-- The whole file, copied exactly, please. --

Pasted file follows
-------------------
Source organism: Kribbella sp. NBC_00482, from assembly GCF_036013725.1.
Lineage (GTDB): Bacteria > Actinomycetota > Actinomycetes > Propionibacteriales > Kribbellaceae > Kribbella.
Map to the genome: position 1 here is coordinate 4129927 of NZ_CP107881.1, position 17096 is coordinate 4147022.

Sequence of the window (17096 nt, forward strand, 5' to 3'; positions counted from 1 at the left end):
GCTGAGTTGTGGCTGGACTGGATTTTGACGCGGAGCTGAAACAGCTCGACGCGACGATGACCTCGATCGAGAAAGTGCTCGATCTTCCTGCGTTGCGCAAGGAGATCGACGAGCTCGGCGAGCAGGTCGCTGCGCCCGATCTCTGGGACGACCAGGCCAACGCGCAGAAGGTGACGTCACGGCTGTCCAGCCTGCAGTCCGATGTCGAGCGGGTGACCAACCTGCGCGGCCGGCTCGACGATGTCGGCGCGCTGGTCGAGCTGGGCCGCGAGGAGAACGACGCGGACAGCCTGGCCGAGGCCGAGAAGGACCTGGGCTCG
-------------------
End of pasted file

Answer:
Source organism: Kribbella sp. NBC_00482, from assembly GCF_036013725.1.
Lineage (GTDB): Bacteria > Actinomycetota > Actinomycetes > Propionibacteriales > Kribbellaceae > Kribbella.
Map to the genome: position 1 here is coordinate 4129927 of NZ_CP107881.1, position 17096 is coordinate 4147022.

Sequence of the window (17096 nt, forward strand, 5' to 3'; positions counted from 1 at the left end):
GCTGAGTTGTGGCTGGACTGGATTTTGACGCGGAGCTGAAACAGCTCGACGCGACGATGACCTCGATCGAGAAAGTGCTCGATCTTCCTGCGTTGCGCAAGGAGATCGACGAGCTCGGCGAGCAGGTCGCTGCGCCCGATCTCTGGGACGACCAGGCCAACGCGCAGAAGGTGACGTCACGGCTGTCCAGCCTGCAGTCCGATGTCGAGCGGGTGACCAACCTGCGCGGCCGGCTCGACGATGTCGGCGCGCTGGTCGAGCTGGGCCGCGAGGAGAACGACGCGGACAGCCTGGCCGAGGCCGAGAAGGACCTGGGCTCG